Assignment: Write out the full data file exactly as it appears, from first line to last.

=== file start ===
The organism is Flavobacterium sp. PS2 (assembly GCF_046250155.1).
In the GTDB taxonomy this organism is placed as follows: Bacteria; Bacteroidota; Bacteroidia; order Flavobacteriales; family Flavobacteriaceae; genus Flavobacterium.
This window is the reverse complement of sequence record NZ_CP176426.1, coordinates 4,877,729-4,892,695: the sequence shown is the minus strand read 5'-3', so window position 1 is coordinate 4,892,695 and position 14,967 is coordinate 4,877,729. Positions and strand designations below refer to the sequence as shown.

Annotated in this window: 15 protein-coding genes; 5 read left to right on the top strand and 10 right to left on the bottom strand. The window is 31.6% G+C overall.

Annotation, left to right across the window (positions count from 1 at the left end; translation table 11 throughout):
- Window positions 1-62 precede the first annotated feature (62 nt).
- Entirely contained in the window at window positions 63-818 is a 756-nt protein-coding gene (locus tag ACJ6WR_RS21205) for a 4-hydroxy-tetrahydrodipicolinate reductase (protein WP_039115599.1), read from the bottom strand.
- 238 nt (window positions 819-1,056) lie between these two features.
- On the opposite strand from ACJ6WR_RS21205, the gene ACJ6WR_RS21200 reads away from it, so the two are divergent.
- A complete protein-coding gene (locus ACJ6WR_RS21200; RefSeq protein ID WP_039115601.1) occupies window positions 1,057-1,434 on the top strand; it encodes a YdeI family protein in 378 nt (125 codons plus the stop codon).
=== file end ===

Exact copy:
The organism is Flavobacterium sp. PS2 (assembly GCF_046250155.1).
In the GTDB taxonomy this organism is placed as follows: Bacteria; Bacteroidota; Bacteroidia; order Flavobacteriales; family Flavobacteriaceae; genus Flavobacterium.
This window is the reverse complement of sequence record NZ_CP176426.1, coordinates 4,877,729-4,892,695: the sequence shown is the minus strand read 5'-3', so window position 1 is coordinate 4,892,695 and position 14,967 is coordinate 4,877,729. Positions and strand designations below refer to the sequence as shown.

Annotated in this window: 15 protein-coding genes; 5 read left to right on the top strand and 10 right to left on the bottom strand. The window is 31.6% G+C overall.

Annotation, left to right across the window (positions count from 1 at the left end; translation table 11 throughout):
- Window positions 1-62 precede the first annotated feature (62 nt).
- Entirely contained in the window at window positions 63-818 is a 756-nt protein-coding gene (locus tag ACJ6WR_RS21205) for a 4-hydroxy-tetrahydrodipicolinate reductase (protein WP_039115599.1), read from the bottom strand.
- 238 nt (window positions 819-1,056) lie between these two features.
- On the opposite strand from ACJ6WR_RS21205, the gene ACJ6WR_RS21200 reads away from it, so the two are divergent.
- A complete protein-coding gene (locus ACJ6WR_RS21200; RefSeq protein ID WP_039115601.1) occupies window positions 1,057-1,434 on the top strand; it encodes a YdeI family protein in 378 nt (125 codons plus the stop codon).